Oral cancer appears as a growth or sore in the mouth that does not relent. This may occur on the lips, gums, tongue, cheeks, or floor of the mouth, as well as the hard and soft palate, sinuses, and pharynx (throat). It may or may not hurt.
Over 35,000 People In U.S.
Were Diagnosed in 2008
Men Face Twice The Risk As Women
Men Over Age 50 Face Greatest Risk
Mouth cancer occurs when cells on your lips or in your mouth develop changes (mutations) in their DNA. These mutations allow cancer cells to grow and divide when healthy cells would die. The accumulating mouth cancer cells can form a tumor. With time they may spread to other areas of the mouth and on to other areas of the head and neck or other parts of the body.
Signs & Symptoms
- Ulcer or sore in your mouth or on your tongue
- Swellings, thickenings, lumps or bumps
- Rough spots, crusts, or eroded areas
- Red or white patch in your mouth
- Unexplained numbness or pain in your mouth or ear
- Loss of feeling in any area of the face, mouth, or neck
- Unexplained lump in your neck
- Sore or painful throat – chronic
- Hoarseness or croaky voice
- Unexplained bleeding in the mouth
- Difficulty chewing or swallowing, speaking or moving the jaw or tongue
- Change in the way your teeth or dentures fit together
- Dramatic weight loss
If you notice any of these symptoms and they last for more than three weeks, ask your doctor or your dentist to have a look at your mouth.
- Smoking – cigarette, cigar, or pipe
- Smokeless tobacco – dip, snuff, or chewing tobacco (50 times more likely to develop cancers of the cheek, gums, and lining of lips
- Alcohol – oral cancers are six times more common in drinkers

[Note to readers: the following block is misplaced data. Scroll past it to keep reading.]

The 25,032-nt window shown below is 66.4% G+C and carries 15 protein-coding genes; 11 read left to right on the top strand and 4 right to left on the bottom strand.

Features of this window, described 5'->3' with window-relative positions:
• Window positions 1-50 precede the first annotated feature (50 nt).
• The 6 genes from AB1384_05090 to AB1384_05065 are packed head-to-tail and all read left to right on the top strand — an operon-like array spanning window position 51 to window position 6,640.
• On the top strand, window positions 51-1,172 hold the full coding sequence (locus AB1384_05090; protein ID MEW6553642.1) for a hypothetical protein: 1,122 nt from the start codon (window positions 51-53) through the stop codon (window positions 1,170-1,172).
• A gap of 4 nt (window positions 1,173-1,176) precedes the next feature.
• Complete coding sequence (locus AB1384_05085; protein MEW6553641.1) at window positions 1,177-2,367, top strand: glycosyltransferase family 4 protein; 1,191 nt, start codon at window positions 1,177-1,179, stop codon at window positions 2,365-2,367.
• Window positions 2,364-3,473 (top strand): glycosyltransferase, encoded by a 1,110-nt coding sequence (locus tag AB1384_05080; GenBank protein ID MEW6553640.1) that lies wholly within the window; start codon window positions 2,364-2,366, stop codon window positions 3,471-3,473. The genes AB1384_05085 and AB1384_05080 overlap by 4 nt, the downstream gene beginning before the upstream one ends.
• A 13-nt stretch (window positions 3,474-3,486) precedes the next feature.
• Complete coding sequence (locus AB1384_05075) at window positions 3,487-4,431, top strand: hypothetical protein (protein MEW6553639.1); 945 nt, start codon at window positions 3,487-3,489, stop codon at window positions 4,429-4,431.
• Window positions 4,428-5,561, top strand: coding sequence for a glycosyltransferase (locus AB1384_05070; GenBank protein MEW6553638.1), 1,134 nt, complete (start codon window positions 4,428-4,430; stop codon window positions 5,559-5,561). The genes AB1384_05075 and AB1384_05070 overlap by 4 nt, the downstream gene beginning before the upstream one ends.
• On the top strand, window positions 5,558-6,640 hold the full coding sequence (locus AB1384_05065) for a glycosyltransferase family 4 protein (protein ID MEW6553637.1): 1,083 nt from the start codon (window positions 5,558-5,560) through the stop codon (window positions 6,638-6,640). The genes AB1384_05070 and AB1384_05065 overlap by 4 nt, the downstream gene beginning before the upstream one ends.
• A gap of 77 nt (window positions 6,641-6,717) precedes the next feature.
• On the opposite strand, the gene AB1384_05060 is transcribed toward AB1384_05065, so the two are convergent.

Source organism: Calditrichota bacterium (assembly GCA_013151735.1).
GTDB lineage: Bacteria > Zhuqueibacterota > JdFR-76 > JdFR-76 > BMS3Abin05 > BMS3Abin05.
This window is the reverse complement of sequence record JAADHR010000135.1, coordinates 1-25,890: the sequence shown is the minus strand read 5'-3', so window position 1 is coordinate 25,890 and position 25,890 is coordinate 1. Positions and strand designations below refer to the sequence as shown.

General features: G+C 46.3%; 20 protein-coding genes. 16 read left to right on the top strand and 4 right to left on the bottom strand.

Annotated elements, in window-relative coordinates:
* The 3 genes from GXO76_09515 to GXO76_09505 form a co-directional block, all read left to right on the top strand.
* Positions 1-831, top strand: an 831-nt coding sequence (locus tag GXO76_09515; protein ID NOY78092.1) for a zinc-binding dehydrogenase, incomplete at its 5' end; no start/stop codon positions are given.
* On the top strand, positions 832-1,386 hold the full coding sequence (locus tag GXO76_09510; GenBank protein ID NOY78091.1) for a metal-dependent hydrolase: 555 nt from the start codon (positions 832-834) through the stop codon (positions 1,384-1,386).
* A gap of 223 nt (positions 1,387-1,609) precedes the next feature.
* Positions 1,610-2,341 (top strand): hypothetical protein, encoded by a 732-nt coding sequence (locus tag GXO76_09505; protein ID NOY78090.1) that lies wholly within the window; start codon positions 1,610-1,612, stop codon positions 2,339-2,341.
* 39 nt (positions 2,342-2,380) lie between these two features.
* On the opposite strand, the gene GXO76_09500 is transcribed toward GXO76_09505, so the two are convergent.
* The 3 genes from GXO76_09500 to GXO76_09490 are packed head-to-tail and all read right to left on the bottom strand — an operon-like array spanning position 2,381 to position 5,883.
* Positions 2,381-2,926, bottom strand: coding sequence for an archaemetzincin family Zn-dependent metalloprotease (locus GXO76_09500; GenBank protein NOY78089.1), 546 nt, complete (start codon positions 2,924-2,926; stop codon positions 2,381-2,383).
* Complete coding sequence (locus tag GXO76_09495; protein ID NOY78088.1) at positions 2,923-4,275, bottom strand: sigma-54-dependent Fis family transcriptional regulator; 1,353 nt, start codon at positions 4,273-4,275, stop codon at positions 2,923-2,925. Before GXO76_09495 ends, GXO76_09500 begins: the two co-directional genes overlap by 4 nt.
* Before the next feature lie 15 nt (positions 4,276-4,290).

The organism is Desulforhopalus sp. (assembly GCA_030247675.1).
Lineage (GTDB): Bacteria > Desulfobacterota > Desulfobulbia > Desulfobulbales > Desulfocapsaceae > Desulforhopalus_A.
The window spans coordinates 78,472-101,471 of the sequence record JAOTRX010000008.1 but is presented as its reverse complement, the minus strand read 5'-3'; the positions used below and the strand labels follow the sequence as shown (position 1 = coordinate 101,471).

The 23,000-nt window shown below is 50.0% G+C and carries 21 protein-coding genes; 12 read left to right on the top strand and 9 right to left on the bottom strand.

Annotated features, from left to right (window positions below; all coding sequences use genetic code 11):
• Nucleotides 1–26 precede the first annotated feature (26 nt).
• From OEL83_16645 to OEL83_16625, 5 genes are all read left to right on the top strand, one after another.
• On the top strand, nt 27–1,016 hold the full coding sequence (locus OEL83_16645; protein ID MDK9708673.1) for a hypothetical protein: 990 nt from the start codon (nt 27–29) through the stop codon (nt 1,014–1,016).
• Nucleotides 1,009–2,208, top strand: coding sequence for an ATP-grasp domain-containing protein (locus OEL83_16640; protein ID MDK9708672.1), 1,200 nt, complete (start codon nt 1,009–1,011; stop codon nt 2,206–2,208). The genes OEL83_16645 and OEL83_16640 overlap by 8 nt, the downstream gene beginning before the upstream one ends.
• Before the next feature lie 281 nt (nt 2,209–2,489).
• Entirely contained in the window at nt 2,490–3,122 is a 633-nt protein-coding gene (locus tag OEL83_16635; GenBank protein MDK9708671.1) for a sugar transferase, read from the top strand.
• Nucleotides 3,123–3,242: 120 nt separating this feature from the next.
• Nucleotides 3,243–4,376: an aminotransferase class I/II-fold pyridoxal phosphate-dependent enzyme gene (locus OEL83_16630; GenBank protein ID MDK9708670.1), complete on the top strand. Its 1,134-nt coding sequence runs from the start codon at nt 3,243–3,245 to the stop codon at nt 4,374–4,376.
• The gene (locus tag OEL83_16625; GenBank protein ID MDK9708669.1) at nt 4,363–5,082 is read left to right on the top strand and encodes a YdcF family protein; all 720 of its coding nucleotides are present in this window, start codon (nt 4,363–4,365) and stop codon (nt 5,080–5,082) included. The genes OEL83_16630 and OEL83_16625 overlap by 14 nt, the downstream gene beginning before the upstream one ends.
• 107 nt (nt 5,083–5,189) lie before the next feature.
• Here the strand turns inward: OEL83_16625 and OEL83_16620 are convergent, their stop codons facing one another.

- Family history of cancer
- Excessive sun exposure – especially at young age
- An STD called human papillomavirus (HPV)
Over 25% of all oral cancers
occur in people who do not smoke
and only drink alcohol occasionally
Your dentist will feel for any lumps or irregular tissue changes in your neck, head, face, and oral cavity. He or she will also thoroughly examine for any sores or discolored tissue.
The dentist may conduct an oral brush biopsy if anything appears suspicious. It’s a painless procedure that samples a small portion of the tissue for analysis.
A scalpel biopsy may be recommended if the tissue appears more suspicious. This typically requires local anesthesia.
Once oral cancer is detected, you will be referred to a doctor who will determine the stage of your cancer. You may require an endoscopy or a variety of imaging tests to determine if it has spread beyond your mouth.
If it’s spotted early, it’s easily treatable. The 1-year survival rate for patients of all stages of oral and pharynx cancers is 81 percent. The 5-year rate is 56 percent and 10-year survival rate is 41 percent.
Surgery to remove the tumor may be required, as well as cancerous lymph nodes to which it may have spread. You may also require reconstructive surgery to restore your appearance or help you regain ability to talk or eat. Dental implants may be required to replace natural teeth.
Patients with early-stage mouth cancers often only receive radiation therapy, using high-energy beams to kill the cancer cells. Radiation is also used post-surgery and sometimes combined with chemotherapy, which increases the effectiveness.
Chemo is a treatment using chemicals in the form of drugs to kill cancer cells. It is often combined with radiation.
Targeted Drug Therapy
Drugs treating oral cancers alter specific aspects of cancer cells to halt their growth. Cetuximab (Erubitux) treats head and neck cancers in certain situations. This may be used in conjunction with chemo and radiation.
- Don’t smoke
- Drink less alcohol
- Avoid smokeless or chewing tobacco. This might be in the form of paan or gutka, a mixture of ingredients that often includes tobacco, betel leaf, and areca nut
- Eat a healthy diet, including five portions of fruit and vegetables each day
- Avoid excessive sun exposure to your lips. Apply a sunscreen lip product and wear hats
- See your dentist regularly and ask he or she to inspect your entire mouth for abnormal areas that may indicate mouth cancer or precancerous changes
If you’ve noticed any of the signs or symptoms listed above, contact Dr. Arhiri to schedule an exam at 610-647-7611 or email firstname.lastname@example.org